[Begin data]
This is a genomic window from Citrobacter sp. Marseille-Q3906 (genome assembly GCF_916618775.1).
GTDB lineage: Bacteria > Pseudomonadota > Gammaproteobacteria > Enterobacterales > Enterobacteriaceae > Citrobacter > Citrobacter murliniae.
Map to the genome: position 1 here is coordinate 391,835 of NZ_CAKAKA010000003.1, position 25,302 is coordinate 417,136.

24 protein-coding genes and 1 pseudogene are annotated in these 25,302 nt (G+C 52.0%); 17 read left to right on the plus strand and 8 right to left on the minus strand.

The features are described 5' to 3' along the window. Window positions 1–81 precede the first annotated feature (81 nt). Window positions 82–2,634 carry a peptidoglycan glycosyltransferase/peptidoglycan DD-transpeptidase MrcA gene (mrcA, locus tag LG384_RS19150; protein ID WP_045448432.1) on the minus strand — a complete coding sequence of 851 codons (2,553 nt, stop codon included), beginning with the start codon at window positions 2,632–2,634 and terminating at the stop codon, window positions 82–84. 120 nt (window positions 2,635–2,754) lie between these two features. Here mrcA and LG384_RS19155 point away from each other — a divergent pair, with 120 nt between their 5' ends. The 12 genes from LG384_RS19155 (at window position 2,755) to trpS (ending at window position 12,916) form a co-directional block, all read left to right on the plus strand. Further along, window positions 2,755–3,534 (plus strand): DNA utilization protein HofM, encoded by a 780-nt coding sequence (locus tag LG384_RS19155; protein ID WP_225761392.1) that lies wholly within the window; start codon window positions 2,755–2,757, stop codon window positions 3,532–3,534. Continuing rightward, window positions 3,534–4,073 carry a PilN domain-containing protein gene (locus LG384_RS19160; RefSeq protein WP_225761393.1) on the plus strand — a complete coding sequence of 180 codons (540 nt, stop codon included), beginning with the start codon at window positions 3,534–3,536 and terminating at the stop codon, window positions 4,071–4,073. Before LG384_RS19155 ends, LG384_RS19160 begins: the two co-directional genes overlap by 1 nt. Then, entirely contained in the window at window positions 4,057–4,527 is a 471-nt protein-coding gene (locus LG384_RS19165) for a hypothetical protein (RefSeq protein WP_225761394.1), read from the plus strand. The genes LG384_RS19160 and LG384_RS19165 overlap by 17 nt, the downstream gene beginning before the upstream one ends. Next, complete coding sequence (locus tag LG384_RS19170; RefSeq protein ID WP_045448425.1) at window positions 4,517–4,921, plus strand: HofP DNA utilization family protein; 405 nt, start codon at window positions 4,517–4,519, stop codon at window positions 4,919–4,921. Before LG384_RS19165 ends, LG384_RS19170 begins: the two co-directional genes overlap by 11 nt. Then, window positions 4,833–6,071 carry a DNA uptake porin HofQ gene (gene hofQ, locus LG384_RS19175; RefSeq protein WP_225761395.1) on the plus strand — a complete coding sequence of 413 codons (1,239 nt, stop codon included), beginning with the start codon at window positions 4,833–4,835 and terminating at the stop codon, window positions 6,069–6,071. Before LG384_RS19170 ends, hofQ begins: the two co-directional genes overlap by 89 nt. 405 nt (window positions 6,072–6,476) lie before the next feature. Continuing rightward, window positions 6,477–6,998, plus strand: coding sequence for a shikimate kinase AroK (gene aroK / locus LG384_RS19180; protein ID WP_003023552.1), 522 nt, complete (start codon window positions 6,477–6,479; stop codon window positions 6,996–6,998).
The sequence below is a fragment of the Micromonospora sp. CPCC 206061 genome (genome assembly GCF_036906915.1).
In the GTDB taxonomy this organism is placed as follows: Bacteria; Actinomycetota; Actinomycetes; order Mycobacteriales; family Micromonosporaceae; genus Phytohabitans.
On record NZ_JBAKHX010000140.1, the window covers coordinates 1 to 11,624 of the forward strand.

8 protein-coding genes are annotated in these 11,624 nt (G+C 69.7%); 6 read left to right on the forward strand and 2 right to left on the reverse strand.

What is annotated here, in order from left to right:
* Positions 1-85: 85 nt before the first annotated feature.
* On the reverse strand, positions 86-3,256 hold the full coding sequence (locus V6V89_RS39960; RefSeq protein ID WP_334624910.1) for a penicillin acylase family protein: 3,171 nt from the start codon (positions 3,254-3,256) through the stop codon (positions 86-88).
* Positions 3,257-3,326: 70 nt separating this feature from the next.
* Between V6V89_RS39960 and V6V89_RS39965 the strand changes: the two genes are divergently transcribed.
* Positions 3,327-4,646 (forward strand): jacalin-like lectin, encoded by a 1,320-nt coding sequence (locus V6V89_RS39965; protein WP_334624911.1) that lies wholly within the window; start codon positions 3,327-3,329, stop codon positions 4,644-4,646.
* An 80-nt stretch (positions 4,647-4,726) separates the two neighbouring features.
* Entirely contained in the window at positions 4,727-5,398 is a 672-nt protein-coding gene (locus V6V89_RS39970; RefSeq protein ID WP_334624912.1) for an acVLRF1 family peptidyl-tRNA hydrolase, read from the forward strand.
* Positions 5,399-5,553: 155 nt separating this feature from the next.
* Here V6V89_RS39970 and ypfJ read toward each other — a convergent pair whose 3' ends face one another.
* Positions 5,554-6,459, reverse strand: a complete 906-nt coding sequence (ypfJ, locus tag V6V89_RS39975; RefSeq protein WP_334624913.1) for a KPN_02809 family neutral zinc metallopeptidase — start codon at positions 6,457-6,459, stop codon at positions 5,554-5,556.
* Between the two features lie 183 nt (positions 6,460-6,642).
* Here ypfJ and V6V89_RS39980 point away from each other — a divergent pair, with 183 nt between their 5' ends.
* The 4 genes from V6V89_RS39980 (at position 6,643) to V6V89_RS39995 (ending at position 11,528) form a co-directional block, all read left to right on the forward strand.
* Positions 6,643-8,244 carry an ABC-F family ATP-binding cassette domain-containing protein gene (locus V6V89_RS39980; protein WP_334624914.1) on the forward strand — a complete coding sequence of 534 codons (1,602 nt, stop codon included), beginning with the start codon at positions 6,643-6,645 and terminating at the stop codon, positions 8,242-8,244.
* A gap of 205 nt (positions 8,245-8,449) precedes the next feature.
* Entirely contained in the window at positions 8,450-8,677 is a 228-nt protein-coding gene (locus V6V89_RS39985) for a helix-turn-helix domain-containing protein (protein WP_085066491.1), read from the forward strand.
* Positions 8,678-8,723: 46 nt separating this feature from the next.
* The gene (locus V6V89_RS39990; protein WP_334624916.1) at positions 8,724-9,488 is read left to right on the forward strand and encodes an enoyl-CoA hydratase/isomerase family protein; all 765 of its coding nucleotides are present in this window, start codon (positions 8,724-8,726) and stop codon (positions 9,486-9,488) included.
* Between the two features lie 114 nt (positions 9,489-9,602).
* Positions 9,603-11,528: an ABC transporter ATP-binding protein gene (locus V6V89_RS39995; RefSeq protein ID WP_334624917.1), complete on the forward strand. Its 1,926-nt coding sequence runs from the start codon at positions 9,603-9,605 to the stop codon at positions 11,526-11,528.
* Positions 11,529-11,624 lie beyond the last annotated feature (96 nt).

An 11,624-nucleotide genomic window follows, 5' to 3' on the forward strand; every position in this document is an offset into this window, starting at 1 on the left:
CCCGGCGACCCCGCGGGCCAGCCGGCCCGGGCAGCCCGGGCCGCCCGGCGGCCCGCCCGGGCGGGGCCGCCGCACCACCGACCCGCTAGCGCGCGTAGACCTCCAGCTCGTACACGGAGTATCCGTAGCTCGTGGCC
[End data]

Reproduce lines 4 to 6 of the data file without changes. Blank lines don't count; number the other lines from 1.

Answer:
24 protein-coding genes and 1 pseudogene are annotated in these 25,302 nt (G+C 52.0%); 17 read left to right on the plus strand and 8 right to left on the minus strand.

The features are described 5' to 3' along the window. Window positions 1–81 precede the first annotated feature (81 nt). Window positions 82–2,634 carry a peptidoglycan glycosyltransferase/peptidoglycan DD-transpeptidase MrcA gene (mrcA, locus tag LG384_RS19150; protein ID WP_045448432.1) on the minus strand — a complete coding sequence of 851 codons (2,553 nt, stop codon included), beginning with the start codon at window positions 2,632–2,634 and terminating at the stop codon, window positions 82–84. 120 nt (window positions 2,635–2,754) lie between these two features. Here mrcA and LG384_RS19155 point away from each other — a divergent pair, with 120 nt between their 5' ends. The 12 genes from LG384_RS19155 (at window position 2,755) to trpS (ending at window position 12,916) form a co-directional block, all read left to right on the plus strand. Further along, window positions 2,755–3,534 (plus strand): DNA utilization protein HofM, encoded by a 780-nt coding sequence (locus tag LG384_RS19155; protein ID WP_225761392.1) that lies wholly within the window; start codon window positions 2,755–2,757, stop codon window positions 3,532–3,534. Continuing rightward, window positions 3,534–4,073 carry a PilN domain-containing protein gene (locus LG384_RS19160; RefSeq protein WP_225761393.1) on the plus strand — a complete coding sequence of 180 codons (540 nt, stop codon included), beginning with the start codon at window positions 3,534–3,536 and terminating at the stop codon, window positions 4,071–4,073. Before LG384_RS19155 ends, LG384_RS19160 begins: the two co-directional genes overlap by 1 nt. Then, entirely contained in the window at window positions 4,057–4,527 is a 471-nt protein-coding gene (locus LG384_RS19165) for a hypothetical protein (RefSeq protein WP_225761394.1), read from the plus strand. The genes LG384_RS19160 and LG384_RS19165 overlap by 17 nt, the downstream gene beginning before the upstream one ends. Next, complete coding sequence (locus tag LG384_RS19170; RefSeq protein ID WP_045448425.1) at window positions 4,517–4,921, plus strand: HofP DNA utilization family protein; 405 nt, start codon at window positions 4,517–4,519, stop codon at window positions 4,919–4,921. Before LG384_RS19165 ends, LG384_RS19170 begins: the two co-directional genes overlap by 11 nt. Then, window positions 4,833–6,071 carry a DNA uptake porin HofQ gene (gene hofQ, locus LG384_RS19175; RefSeq protein WP_225761395.1) on the plus strand — a complete coding sequence of 413 codons (1,239 nt, stop codon included), beginning with the start codon at window positions 4,833–4,835 and terminating at the stop codon, window positions 6,069–6,071. Before LG384_RS19170 ends, hofQ begins: the two co-directional genes overlap by 89 nt. 405 nt (window positions 6,072–6,476) lie before the next feature. Continuing rightward, window positions 6,477–6,998, plus strand: coding sequence for a shikimate kinase AroK (gene aroK / locus LG384_RS19180; protein ID WP_003023552.1), 522 nt, complete (start codon window positions 6,477–6,479; stop codon window positions 6,996–6,998).
The sequence below is a fragment of the Micromonospora sp. CPCC 206061 genome (genome assembly GCF_036906915.1).